Posts Tagged ‘Wicked’

What is this feeling? I think it’s called obsession.

July 14, 2010

by Amy McLeod
July 14, 2010

“You deserve each other, this hat and you.  You’re both so…smart.”

I can’t tell you how many times those lyrics from the Wicked song “Dancing through Life” have been on repeat in my head this summer.  Mind you, I had never seen the show and I had no context for the lyrics.  One of my roommates is a Wicked fanatic and would play the songs incessantly. After awhile, they just stuck.

There was a lot of build up to Wicked.  I’ve been hearing about since high school, when one of my best friends became obsessed.  Now, I can hardly walk into my New School dorm without hearing one of the many amazing songs.

Having heard so much about Wicked made me that much more excited to see the show.  I wanted to know who was singing the songs.  What were they talking about? And what in the world caused the feelings of unadulterated loathing?

I’ve never been a huge fan of “The Wizard of Oz” so I was a little nervous about seeing Wicked.  I was afraid that it wouldn’t live up to hype that surrounded it.  But, I am happy to report that this uncertainty was completely unwarranted.  I was taken aback by the scale of the show and how magnificent the performances were.  Katie Rose Clark as Glinda and Jennifer DiNoia as Elphaba were amazing.  The costumes were intricate and the scenery made the audience believe it was in Oz with the two witches.

Following the show, we were able to check out the stage.  There was scenery stored on either side, above and below the stage.  We say where some costume changes take place and the tracks where the scenery comes into and off of the stage.  We saw where Elphaba gets her green make up touched up between acts and where the munchkin heads hang when they’re not being worn.  It was an insiders look at what takes place behind the scenes of a Broadway production.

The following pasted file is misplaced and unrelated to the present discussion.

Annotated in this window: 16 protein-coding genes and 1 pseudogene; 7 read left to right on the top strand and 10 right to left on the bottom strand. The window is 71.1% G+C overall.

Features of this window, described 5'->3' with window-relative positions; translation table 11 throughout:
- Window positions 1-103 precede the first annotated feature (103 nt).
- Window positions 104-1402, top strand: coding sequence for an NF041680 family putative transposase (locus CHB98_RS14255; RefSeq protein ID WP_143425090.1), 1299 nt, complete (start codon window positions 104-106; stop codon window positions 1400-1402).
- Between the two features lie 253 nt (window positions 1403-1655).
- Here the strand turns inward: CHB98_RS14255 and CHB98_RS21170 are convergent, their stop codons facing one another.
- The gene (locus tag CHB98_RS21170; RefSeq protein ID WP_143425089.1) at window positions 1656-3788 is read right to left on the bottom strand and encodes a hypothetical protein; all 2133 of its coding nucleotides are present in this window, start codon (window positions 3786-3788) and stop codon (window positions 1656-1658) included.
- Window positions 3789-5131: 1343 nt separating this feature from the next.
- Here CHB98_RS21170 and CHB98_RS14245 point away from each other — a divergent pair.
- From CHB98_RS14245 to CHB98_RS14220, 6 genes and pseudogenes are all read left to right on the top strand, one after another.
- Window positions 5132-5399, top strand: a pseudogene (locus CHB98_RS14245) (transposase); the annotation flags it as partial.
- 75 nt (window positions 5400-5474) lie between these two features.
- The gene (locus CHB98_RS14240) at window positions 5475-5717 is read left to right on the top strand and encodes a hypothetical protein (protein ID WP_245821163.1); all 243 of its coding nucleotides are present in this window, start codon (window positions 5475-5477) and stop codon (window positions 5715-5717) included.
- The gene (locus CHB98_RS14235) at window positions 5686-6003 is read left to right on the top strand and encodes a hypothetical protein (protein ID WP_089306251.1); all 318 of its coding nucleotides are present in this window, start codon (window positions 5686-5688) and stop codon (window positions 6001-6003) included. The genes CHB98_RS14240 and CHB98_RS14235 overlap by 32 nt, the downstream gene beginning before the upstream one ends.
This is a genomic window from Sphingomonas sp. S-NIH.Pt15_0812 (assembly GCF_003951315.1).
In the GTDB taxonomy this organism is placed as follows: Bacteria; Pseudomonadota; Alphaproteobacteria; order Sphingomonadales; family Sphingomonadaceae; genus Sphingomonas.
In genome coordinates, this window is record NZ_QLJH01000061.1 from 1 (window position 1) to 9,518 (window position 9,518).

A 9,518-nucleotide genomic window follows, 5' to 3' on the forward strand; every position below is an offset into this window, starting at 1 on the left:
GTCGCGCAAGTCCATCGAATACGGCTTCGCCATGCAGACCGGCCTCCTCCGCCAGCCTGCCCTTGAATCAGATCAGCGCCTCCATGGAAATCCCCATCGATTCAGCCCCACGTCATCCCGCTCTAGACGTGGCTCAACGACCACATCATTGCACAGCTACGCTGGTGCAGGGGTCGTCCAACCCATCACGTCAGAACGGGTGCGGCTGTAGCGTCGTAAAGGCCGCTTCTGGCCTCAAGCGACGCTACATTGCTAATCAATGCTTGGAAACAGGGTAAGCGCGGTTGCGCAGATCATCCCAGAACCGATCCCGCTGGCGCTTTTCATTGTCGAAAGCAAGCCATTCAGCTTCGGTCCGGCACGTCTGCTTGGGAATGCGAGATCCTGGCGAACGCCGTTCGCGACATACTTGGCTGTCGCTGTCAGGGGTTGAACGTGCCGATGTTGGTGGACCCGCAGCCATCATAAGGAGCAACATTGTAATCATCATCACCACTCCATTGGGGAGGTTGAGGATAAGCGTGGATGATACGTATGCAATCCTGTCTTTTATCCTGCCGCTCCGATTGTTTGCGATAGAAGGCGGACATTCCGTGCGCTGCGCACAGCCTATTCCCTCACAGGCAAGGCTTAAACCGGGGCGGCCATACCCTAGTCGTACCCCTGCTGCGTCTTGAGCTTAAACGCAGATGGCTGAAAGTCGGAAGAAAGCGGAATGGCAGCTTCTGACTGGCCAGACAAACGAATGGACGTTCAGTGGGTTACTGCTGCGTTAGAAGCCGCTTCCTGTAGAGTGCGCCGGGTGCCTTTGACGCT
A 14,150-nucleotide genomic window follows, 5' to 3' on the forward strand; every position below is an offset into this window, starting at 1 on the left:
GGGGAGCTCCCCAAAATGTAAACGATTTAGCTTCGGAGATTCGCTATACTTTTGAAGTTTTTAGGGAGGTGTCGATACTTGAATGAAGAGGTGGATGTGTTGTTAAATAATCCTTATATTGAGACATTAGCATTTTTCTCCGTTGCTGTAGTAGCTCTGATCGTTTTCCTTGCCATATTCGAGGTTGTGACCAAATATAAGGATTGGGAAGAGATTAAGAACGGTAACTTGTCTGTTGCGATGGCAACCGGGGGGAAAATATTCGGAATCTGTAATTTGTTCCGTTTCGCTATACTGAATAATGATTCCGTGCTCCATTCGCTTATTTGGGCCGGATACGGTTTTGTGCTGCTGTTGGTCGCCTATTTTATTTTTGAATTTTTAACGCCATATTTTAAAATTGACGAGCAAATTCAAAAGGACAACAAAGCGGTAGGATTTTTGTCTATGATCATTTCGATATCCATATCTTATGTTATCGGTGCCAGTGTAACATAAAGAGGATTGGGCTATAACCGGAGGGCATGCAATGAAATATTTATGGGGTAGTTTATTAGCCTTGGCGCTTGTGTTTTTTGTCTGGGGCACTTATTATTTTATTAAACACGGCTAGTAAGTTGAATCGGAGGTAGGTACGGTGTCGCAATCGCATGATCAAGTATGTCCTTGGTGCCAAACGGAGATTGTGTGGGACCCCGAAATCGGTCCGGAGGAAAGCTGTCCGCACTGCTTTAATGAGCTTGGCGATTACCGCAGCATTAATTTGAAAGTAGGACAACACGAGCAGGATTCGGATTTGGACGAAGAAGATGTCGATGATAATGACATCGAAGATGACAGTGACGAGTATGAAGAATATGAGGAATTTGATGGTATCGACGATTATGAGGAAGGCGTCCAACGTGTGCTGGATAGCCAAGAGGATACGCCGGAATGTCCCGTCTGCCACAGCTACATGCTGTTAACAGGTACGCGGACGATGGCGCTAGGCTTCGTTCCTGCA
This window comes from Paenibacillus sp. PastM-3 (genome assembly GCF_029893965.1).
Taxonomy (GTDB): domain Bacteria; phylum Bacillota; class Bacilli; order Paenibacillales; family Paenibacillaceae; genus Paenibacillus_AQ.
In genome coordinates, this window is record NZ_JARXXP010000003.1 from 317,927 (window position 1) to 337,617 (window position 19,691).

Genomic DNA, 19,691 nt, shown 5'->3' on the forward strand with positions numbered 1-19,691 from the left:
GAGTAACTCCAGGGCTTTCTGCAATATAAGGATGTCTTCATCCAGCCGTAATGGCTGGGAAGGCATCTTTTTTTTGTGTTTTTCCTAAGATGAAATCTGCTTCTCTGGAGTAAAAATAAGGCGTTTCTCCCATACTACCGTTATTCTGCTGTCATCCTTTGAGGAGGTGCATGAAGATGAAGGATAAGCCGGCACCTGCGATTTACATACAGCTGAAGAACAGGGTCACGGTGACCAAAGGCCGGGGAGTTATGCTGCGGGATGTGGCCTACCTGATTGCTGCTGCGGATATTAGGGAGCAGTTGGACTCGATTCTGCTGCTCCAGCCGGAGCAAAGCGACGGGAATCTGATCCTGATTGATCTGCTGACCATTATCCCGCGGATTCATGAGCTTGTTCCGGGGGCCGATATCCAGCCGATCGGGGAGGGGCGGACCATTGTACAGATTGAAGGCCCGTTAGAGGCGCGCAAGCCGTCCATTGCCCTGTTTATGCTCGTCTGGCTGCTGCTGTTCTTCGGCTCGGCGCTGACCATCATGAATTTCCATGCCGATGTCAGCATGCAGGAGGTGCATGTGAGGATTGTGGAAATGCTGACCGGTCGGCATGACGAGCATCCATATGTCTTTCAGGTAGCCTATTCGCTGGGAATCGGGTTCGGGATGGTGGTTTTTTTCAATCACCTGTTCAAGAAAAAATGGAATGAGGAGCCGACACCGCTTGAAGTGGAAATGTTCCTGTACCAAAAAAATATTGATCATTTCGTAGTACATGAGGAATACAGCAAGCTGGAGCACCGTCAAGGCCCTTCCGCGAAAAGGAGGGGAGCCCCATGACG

After I got back from the show last night, I went straight to youtube.com and watched scenes from the show over and over…and over.

I think it’s safe to say that I have a full-blown case of Wicked fever.

“Anything less than 87% is Fraud-way”

July 14, 2010

by Amy McLeod
July 13, 2010

I love Broadway.  I don’t (or should I say, didn’t) know a thing about it, but I love it.  It is a magical thing to watch a plain, wooden stage transformed into a story and I can’t help but let myself fall into it.

Costumes, lighting, actors, props, music, etc.  The show cannot exist without each of these elements.  No matter how minuscule one may seem, they are all crucial aspects and add something that the show needs.

I didn’t realize how true this was until our visits on Monday.  From seeing the intricate detail that goes into every stage of the costuming process at William Ivey Long‘s studio to hearing about the daily preparation and repairs that our panelists spoke about to seeing the stories and stories of practice space, workshops and costume storage that exist at the Metropolitan Opera.

I would have never suggested that putting together a Broadway production was any small task, but I could have never imagined just how much goes into each and every performance.  One thing that was consistent with all of those we spoke with was their love for it.

It’s hard work and long hours. It requires going on the road for weeks at a time.  There are hours of rehearsal and shows on holidays.  It isn’t always secure work or the extremely lucrative.  But, when the curtain rises and the show begins, it makes all the work well worth it.

All of those who work on the shows understand the importance of each other.  While the actors on stage get most of the glory as they are the faces of the show, they are supportive of the crew that works backstage.  When IATSE, the union for professional stagehands, motion pictures technicians and allied crafts went on strikes, the actors were holding signs and protesting with them.  The show won’t succeed without all of these people, so they must work together and support each other.

We were able to go backstage after seeing Wicked and speak with Lindsay K. Northern who has a role in the ensemble as well as the understudy for Glinda.  She said “anything less that 87 percent is Fraud-way.”  If those working on the show aren’t able to give at least that much, they are detracting from the performance.  But, luckily for us viewers, most of the time, these people are happy to give 110 percent and we get to see an amazing show.